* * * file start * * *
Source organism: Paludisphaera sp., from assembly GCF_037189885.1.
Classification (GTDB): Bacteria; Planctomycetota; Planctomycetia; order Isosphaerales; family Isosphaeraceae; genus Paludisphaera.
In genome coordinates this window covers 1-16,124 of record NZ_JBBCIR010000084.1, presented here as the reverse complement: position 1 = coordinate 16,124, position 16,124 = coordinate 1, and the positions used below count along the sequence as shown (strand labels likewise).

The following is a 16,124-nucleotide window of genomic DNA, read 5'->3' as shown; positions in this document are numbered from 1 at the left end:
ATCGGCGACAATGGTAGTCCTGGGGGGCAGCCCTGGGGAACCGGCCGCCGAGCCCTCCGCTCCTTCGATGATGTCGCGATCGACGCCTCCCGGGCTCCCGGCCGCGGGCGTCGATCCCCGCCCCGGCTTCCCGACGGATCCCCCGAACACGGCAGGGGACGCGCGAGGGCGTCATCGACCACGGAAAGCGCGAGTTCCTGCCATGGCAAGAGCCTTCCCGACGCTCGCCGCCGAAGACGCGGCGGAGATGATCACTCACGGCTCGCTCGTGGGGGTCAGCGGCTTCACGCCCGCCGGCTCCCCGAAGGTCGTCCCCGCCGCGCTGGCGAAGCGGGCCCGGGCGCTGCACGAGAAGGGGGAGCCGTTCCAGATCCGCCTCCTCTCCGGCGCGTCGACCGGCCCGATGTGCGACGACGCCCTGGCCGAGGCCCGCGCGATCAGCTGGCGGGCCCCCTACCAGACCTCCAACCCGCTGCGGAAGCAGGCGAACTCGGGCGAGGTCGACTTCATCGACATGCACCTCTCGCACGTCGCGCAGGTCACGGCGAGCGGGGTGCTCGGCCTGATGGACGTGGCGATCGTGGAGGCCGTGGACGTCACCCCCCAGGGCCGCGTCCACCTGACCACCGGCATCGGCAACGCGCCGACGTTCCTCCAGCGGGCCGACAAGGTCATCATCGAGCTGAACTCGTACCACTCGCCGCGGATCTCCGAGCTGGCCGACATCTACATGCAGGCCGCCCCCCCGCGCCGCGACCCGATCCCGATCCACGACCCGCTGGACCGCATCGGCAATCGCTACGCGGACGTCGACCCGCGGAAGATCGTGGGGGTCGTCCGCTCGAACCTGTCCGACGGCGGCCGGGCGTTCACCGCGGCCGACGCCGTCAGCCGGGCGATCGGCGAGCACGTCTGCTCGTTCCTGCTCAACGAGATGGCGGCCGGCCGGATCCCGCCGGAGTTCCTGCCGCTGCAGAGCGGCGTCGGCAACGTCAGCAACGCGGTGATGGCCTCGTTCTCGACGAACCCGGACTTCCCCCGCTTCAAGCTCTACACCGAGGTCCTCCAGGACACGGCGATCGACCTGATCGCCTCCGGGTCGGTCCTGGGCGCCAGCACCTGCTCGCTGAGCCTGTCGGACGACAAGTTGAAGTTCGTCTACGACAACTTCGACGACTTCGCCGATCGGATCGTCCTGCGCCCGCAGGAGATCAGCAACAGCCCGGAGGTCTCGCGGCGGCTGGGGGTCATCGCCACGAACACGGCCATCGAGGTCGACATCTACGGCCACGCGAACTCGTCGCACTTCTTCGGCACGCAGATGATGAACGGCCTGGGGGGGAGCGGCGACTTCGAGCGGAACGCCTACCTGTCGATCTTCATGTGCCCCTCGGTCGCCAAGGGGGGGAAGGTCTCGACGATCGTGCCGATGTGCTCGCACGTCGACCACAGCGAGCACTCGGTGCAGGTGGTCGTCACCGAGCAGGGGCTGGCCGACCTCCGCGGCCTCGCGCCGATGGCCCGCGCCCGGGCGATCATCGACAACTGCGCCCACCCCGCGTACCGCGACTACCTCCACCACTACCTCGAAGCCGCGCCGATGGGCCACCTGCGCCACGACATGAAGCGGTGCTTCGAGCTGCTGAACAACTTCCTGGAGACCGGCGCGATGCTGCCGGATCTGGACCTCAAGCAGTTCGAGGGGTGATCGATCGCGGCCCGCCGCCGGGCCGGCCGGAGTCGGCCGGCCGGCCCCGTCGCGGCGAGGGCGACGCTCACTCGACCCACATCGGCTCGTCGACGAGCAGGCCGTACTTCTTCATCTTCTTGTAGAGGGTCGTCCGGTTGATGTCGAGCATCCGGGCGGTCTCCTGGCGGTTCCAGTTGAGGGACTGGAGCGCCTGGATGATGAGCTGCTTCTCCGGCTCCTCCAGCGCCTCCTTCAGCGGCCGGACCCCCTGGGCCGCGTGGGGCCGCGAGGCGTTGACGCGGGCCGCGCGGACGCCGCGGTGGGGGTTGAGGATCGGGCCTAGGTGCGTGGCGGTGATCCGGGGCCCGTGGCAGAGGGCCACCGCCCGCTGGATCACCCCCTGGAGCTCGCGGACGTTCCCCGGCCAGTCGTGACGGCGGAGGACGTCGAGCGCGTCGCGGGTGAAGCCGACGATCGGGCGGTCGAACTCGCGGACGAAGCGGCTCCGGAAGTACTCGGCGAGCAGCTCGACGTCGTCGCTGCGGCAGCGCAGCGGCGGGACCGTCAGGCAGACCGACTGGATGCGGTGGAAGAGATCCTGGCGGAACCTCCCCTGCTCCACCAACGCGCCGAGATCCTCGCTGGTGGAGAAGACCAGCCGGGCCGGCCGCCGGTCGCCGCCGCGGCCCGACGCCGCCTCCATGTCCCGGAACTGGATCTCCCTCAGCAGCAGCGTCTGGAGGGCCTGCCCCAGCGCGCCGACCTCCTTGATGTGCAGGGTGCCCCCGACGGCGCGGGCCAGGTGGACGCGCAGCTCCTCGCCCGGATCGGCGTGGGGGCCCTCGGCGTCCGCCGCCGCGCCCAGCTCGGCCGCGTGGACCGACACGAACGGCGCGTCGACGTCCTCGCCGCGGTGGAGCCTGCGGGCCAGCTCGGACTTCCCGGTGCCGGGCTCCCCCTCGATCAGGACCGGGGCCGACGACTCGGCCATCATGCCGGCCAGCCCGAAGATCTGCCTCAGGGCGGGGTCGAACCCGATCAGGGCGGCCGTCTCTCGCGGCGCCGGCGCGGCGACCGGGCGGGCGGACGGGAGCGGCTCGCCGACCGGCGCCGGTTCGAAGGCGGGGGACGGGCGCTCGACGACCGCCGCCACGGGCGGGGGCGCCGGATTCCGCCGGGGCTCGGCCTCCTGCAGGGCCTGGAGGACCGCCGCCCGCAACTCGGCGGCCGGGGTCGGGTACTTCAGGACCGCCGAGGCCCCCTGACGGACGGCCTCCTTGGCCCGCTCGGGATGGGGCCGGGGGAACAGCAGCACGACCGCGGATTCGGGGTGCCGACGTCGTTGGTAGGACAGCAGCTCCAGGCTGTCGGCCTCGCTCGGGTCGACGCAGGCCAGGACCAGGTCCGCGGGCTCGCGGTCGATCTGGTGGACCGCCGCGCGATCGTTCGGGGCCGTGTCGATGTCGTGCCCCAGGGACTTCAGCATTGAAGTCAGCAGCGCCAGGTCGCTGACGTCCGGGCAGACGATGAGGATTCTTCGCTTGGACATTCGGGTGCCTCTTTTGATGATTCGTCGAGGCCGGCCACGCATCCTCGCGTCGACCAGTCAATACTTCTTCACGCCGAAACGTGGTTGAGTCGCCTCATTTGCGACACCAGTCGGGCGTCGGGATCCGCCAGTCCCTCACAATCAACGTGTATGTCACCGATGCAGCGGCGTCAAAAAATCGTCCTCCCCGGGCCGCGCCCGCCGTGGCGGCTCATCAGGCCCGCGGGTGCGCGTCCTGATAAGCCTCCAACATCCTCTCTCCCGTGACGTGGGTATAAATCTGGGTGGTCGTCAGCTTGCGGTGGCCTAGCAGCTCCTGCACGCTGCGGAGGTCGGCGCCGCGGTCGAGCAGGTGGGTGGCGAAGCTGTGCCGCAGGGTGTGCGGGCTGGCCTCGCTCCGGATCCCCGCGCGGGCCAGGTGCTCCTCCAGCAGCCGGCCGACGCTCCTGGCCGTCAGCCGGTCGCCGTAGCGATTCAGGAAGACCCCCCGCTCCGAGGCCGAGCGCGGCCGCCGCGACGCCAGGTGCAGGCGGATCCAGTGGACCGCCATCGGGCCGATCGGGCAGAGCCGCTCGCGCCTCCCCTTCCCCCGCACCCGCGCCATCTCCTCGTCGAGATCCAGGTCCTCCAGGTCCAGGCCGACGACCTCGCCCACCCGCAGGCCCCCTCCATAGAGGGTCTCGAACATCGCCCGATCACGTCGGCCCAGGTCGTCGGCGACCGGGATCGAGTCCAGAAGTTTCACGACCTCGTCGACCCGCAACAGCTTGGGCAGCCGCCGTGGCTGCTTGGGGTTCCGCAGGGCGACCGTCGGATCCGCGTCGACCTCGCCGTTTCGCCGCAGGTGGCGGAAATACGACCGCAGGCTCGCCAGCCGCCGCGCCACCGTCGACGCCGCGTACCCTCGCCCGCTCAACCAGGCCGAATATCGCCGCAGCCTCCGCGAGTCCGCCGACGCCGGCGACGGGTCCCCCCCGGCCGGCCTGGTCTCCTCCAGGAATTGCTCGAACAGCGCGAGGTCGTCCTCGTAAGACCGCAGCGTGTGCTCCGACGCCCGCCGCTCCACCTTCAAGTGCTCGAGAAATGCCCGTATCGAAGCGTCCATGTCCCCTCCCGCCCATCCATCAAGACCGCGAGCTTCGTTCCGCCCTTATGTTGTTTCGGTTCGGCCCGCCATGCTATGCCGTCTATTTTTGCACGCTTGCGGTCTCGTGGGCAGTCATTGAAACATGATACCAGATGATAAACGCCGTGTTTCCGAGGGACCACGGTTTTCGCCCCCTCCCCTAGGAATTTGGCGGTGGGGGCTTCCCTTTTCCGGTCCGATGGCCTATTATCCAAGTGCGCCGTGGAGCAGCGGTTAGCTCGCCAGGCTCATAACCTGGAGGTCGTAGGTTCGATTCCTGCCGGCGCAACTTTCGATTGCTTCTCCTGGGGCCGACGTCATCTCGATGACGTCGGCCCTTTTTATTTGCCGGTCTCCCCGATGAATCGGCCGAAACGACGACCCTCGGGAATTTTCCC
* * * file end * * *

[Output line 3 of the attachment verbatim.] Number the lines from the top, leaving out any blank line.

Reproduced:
In genome coordinates this window covers 1-16,124 of record NZ_JBBCIR010000084.1, presented here as the reverse complement: position 1 = coordinate 16,124, position 16,124 = coordinate 1, and the positions used below count along the sequence as shown (strand labels likewise).